Kelly Whalen

Publication Date


Document Type


First Advisor

Koprivica, Natasha

Degree Name

B.S. (Bachelor of Science)

Legacy Department

Department of Management


Between 25 and 40 percent of all expatriates from the United States fail. On average, this costs United States corporations $3.4 billion per year. The purpose of this thesis is to examine reasons why companies as well as employees choose to engage in expatriation, why or why not expatriates adjust to foreign environments, and why expatriates fail. From this examination, recommendations will be made to help to lower the failure rate. The scope of this thesis is it to provide large (more than 200 employees) United States based international organizations with recommendations that will help the expatriate and the organization get the most from the experience. This thesis will not discuss all of the reasons employees choose to engage in expatriation or all the reasons why expatriates do or do not adjust to foreign environments. However, the examination is limited to topics that were researched the most by various authors. All of the research was found in the Northern Illinois University Library. The major findings resulted from journal articles, article reviews, and magazines. My examination revealed that the major reasons expatriates fail is the inability for the family to adjust, lack of training, failure to retain former expatriates, inadequate selection criteria, unrealistic expectations on the part of the expatriate, identity conflicts, and the complexity of the work assignments. In order to lower the failure rate, international organizations should engage in adaptability screening and offer flexible benefit packages. Effective training requires an investment in an intercultural specialist, acculturation by the expatriates, and proper training. In order to retain former expatriates, when the employee returns to the home office, he or she should be put in a position which uses the skills gained abroad. Proper succession planning will also lessen the uncertainty expatriates have when they return. When selecting expatriates, organizations should have a taxonomy that links specific behavioral tendencies to probable levels of overseas productivity. Unrealistic expectations can be overcome by realistic job previews. Home and host office support may help lessen identity conflicts and also help expatriates deal with the complex and challenging tasks dealt within the new location. Because of the large amount of money and time put into expatriation, organizations should follow the specific recommendations explained in this thesis to help lower the failure rate. The recommendations will benefit both the organization and the individual. The factors which go into a decision to send an employee abroad must not be overlooked. Proper training, selection, and support from the home and host offices will give the biggest return on investment for the organization and the expatriate.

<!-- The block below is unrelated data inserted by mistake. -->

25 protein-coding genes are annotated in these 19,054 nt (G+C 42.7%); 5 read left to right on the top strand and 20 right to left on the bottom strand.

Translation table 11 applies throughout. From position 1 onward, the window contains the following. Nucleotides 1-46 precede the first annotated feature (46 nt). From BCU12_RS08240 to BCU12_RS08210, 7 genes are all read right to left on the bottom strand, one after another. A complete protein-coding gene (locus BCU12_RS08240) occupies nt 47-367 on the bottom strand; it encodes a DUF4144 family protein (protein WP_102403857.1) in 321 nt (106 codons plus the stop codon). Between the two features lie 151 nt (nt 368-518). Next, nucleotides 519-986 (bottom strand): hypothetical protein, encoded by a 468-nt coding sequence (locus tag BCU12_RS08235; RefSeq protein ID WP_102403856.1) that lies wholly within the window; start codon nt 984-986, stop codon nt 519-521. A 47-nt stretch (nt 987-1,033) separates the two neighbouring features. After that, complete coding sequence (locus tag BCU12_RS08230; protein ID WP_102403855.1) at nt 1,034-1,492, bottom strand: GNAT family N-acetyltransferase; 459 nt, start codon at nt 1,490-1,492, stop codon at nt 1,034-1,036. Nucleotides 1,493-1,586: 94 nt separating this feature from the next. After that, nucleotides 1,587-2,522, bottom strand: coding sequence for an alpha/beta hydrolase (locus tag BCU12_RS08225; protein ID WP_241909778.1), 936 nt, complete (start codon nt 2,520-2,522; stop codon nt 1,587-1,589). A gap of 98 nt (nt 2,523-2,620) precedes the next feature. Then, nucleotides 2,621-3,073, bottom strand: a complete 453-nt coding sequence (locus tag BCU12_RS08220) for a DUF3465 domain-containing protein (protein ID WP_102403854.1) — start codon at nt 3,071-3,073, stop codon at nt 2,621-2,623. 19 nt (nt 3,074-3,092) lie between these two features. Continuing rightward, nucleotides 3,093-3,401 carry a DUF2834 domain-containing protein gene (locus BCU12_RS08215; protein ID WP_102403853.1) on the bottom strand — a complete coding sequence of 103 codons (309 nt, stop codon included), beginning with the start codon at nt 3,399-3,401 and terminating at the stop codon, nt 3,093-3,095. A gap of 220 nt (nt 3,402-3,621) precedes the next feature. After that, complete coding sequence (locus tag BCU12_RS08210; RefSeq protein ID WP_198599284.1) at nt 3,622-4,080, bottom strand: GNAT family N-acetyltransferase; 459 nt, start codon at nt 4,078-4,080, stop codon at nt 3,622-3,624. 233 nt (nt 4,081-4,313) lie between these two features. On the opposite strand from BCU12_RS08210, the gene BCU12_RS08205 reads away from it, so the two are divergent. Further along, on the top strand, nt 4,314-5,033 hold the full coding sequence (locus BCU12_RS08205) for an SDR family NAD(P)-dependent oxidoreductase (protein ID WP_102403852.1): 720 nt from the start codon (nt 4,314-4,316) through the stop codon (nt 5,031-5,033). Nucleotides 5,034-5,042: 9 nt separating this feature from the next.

21 pages




Northern Illinois University

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